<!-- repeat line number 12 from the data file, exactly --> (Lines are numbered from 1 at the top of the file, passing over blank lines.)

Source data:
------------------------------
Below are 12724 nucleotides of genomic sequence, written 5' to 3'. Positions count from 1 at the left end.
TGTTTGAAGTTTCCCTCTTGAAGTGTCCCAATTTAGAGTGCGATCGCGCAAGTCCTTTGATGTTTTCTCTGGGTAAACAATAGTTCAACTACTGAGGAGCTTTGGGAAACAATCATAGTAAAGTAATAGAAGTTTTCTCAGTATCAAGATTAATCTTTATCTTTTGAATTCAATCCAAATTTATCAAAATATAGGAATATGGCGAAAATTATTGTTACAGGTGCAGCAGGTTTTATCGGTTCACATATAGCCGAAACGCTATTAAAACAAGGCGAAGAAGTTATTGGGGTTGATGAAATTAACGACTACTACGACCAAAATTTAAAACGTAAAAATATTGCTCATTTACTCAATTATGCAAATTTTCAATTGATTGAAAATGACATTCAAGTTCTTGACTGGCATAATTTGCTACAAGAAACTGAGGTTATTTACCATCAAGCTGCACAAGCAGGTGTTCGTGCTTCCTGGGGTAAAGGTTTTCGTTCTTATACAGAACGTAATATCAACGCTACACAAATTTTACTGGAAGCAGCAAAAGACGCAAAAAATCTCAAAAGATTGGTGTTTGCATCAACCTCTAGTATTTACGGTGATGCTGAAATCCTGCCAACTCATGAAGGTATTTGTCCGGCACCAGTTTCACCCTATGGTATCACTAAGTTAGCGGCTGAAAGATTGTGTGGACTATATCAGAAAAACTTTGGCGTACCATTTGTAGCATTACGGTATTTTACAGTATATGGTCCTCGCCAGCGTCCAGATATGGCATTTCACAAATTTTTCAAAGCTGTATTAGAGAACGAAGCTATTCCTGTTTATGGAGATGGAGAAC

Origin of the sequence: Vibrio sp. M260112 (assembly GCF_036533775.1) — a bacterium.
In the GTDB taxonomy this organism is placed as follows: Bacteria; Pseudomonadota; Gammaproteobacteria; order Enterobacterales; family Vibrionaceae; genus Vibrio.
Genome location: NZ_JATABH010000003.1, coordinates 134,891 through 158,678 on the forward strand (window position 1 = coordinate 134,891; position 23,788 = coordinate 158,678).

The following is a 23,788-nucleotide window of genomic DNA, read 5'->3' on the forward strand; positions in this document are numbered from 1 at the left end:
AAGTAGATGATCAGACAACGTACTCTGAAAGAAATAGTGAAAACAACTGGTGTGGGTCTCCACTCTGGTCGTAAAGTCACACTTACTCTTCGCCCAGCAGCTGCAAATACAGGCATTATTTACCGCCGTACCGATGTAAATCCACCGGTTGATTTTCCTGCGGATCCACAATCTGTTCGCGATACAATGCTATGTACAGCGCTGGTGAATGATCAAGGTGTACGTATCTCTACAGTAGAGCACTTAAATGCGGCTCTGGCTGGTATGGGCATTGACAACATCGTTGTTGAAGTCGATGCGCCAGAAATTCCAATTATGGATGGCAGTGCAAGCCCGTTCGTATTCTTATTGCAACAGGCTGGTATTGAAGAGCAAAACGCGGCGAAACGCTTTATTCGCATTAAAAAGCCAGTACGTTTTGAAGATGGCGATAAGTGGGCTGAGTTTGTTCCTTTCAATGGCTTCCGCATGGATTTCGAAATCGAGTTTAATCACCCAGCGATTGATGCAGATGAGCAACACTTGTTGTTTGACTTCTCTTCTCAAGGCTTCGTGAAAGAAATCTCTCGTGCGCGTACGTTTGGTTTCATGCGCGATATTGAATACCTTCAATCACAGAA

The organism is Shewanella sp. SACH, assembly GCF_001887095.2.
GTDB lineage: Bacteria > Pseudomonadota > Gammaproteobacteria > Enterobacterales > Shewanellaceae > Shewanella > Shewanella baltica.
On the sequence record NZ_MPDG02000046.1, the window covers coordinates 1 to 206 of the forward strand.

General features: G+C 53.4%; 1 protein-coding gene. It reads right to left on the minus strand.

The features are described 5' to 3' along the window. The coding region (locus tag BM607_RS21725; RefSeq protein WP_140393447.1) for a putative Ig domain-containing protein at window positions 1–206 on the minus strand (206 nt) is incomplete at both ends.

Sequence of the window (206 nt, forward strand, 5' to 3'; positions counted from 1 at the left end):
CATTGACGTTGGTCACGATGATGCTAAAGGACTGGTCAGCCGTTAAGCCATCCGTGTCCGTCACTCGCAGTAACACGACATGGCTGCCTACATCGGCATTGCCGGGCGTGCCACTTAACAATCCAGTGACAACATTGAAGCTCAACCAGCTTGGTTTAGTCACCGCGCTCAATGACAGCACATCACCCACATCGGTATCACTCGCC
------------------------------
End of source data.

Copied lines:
The features are described 5' to 3' along the window. The coding region (locus tag BM607_RS21725; RefSeq protein WP_140393447.1) for a putative Ig domain-containing protein at window positions 1–206 on the minus strand (206 nt) is incomplete at both ends.